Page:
Charles Dickens’ Great Expectations Literature Analysis Essay (Movie Review)

August 16, 2022 by Essay Writer

Updated: May 1st, 2020

It is a very well-known fact that by the time they get to the end of their novel, many writers start to have second thoughts about how to conclude it. The history of literature is filled with examples where critics found alternative endings to famous novels. This essay analyzes the two alternative endings for the novel Great Expectations and argues that the initial one was both more aesthetically appealing and philosophically profound.

The events leading up to the final scene in the film and in the novel with the initial ending are the same. In both cases Pip, or Finn as he is called in the film, ends up without his wealth while Estella is divorced and has lead an unhappy life. However, the very ends of the two versions differ sharply. The ending that Dickens initially intended for the novel is rather gloomy.

The novel was initially supposed to end with the following statement by the narrator, “I was very glad afterwards to have had the interview; for, in her face and in her voice, and in her touch, she gave me the assurance, that suffering had been stronger than Miss Havisham’s teaching, and had given her a heart to understand what my heart used to be” (Dickens and Rosenberg 492). What this sentence reveals is that too much suffering can turn an innocent and loving person into a being incapable of loving in the same way as it can break the arrogance and selfishness of a spoiled one.

The ending in the film is rather different. When the final accidental meeting of Estella and Finn takes place, the dynamics between them is apparently positive. One kind statement by Estella is enough to awaken all the love that Finn has been feeling for years. Estella says, “I think about you … a lot lately” (Great Expectations). After that, when she asks him if he would forgive her for everything, Finn simply replies “Don’t you know me at all” (Great Expectations) thereby signaling that his suffering was completely insignificant when compared to his desire to be with her.

When it comes to giving a value judgment about which of the two endings is better, the answer is bound to come either from the aesthetics of the scene or from the philosophical understanding of the nature of love and emotional suffering of the person who answers the question. It seems that the scene that was initially intended for the novel is much better according to both of these criteria. First, aesthetically, the moment at which Finn answers an apparently difficult question such as whether he is willing to forgive Estella in a statement that is so devoid of emotion and second thoughts, the viewer immediately feels betrayed.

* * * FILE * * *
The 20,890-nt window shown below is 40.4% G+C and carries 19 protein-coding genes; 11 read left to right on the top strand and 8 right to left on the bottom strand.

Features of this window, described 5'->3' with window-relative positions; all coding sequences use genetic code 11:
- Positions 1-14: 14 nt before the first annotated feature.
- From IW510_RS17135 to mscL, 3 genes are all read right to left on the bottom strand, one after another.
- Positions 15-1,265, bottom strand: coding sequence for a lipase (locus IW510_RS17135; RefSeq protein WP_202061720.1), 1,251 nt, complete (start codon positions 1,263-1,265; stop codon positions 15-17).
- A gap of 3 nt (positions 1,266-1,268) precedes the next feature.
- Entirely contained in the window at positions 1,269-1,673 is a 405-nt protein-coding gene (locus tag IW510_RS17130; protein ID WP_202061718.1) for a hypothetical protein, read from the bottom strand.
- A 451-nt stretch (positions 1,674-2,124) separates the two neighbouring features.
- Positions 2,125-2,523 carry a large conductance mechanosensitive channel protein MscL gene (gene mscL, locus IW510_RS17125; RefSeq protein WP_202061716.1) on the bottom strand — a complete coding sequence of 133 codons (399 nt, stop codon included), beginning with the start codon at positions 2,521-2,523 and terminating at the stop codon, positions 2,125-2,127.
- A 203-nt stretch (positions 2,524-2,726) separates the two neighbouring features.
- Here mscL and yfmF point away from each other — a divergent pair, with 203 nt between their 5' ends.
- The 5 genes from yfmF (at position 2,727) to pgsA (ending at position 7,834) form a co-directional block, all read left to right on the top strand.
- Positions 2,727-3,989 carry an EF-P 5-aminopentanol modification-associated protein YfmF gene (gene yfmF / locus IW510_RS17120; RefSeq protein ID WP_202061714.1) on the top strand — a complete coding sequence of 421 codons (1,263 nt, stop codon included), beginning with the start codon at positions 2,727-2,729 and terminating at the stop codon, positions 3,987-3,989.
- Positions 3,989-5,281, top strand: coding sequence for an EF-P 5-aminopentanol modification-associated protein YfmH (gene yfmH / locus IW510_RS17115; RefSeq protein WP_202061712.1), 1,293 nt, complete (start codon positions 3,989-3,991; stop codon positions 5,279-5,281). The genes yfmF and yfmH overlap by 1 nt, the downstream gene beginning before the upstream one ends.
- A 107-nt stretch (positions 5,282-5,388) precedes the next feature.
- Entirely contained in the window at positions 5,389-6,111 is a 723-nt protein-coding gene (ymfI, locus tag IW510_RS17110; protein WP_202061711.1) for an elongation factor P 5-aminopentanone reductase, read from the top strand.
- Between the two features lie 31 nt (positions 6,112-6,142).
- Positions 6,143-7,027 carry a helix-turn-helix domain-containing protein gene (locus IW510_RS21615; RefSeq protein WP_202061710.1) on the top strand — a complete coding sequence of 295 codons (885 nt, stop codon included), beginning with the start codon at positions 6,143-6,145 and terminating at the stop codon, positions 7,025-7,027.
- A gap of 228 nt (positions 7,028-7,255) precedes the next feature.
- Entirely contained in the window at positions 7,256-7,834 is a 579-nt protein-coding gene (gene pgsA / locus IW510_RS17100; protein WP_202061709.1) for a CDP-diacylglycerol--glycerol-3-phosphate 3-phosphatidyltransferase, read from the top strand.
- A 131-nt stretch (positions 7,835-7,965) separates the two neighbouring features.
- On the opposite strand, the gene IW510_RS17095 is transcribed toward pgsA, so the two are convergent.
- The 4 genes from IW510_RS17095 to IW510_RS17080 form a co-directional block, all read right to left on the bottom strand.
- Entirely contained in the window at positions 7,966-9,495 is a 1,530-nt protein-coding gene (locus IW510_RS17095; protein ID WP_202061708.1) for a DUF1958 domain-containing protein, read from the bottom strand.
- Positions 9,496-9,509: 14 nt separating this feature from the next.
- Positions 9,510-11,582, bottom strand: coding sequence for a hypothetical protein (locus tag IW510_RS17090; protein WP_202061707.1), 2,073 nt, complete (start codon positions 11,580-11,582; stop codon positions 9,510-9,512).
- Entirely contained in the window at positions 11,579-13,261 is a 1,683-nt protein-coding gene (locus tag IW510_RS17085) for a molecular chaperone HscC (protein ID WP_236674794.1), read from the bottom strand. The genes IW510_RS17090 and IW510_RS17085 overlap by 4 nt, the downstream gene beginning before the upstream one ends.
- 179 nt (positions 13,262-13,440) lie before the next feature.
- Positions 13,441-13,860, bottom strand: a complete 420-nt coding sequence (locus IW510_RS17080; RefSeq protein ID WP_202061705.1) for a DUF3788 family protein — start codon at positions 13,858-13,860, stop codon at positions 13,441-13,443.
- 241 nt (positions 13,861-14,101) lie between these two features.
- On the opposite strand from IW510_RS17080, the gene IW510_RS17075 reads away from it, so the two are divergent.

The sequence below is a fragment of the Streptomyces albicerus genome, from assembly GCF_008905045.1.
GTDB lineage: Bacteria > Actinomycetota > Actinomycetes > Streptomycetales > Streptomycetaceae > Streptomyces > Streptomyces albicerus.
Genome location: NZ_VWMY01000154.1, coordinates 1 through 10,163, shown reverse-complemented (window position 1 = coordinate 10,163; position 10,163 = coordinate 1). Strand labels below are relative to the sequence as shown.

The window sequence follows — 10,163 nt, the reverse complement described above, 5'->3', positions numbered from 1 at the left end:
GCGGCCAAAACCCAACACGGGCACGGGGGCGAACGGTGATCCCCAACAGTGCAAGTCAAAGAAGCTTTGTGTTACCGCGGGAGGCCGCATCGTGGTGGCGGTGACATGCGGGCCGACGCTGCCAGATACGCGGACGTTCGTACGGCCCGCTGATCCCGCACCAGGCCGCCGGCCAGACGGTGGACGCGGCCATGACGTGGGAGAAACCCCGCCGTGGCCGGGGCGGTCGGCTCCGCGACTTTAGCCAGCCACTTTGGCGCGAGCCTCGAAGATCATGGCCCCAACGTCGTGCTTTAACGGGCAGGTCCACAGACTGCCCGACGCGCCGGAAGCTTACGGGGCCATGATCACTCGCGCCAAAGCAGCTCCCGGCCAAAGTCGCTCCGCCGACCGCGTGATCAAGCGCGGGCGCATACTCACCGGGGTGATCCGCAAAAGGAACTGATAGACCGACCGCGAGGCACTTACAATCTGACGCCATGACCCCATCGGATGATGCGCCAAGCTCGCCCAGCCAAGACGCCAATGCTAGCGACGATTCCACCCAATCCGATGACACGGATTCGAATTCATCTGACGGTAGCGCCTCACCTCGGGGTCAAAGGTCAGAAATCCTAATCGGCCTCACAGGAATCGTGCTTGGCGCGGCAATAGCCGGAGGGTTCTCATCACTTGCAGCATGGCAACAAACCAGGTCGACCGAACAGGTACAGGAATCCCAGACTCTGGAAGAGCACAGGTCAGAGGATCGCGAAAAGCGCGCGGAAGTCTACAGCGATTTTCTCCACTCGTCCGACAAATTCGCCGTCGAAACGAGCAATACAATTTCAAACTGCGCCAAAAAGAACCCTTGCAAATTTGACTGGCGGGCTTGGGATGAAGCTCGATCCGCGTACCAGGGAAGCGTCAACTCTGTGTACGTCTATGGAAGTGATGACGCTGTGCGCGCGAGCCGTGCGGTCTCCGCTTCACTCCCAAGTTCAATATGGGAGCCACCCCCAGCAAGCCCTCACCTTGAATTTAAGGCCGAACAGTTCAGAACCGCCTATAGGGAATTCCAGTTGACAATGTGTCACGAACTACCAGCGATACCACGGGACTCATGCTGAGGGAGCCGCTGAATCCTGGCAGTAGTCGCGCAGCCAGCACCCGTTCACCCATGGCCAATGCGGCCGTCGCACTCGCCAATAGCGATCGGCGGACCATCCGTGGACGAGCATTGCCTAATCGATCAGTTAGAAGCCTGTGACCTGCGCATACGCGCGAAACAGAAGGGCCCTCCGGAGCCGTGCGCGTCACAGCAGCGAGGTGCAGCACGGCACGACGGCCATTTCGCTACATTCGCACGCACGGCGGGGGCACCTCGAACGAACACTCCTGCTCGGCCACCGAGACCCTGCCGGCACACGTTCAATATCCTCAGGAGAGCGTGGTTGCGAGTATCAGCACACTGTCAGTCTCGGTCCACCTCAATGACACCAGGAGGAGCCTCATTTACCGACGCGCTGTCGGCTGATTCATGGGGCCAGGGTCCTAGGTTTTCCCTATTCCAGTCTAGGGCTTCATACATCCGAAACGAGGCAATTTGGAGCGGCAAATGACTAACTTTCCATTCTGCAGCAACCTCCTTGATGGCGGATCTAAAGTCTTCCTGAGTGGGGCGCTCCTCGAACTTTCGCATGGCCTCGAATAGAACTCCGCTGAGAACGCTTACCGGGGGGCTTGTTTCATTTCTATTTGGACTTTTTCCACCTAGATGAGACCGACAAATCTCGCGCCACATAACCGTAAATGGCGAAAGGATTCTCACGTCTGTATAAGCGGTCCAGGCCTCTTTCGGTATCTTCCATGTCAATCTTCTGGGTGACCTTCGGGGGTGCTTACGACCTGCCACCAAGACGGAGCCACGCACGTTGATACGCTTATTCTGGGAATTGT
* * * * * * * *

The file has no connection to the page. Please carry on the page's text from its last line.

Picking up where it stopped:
The question that comes to mind is whether the kind of suffering that Finn underwent before was real at all when he could pretend as if it never happened and give it no second thought. Secondly, philosophically, the unofficial ending for the novel gives a much more profound and interesting view about the effects of suffering on human beings. Namely, as it has already been hinted at, it seems to suggest that intense emotional suffering can numb down lively human emotions in a person who is sincere and naïve, but in a spoiled person, it can actually awaken those feelings.

In conclusion, the ending that was initially intended for the novel was better than the one that was finally used and presented in the film. The unofficial ending is aesthetically more appealing as there is no dissonance between what the audience would naturally expect and what actually happens. Also, the unofficial version gives a much more profound statement about the effects of suffering on human beings.

Works Cited

Dickens, Charles, and Edgar Rosenberg. Great expectations: authoritative text, backgrounds, contexts, criticism. New York: Norton, 1999. Print.

Great expectations. Dir. Alfonso Cuaron. Perf. Ethan Hawke, Gwynet Paltrow. Art Linson, 1998. Film.

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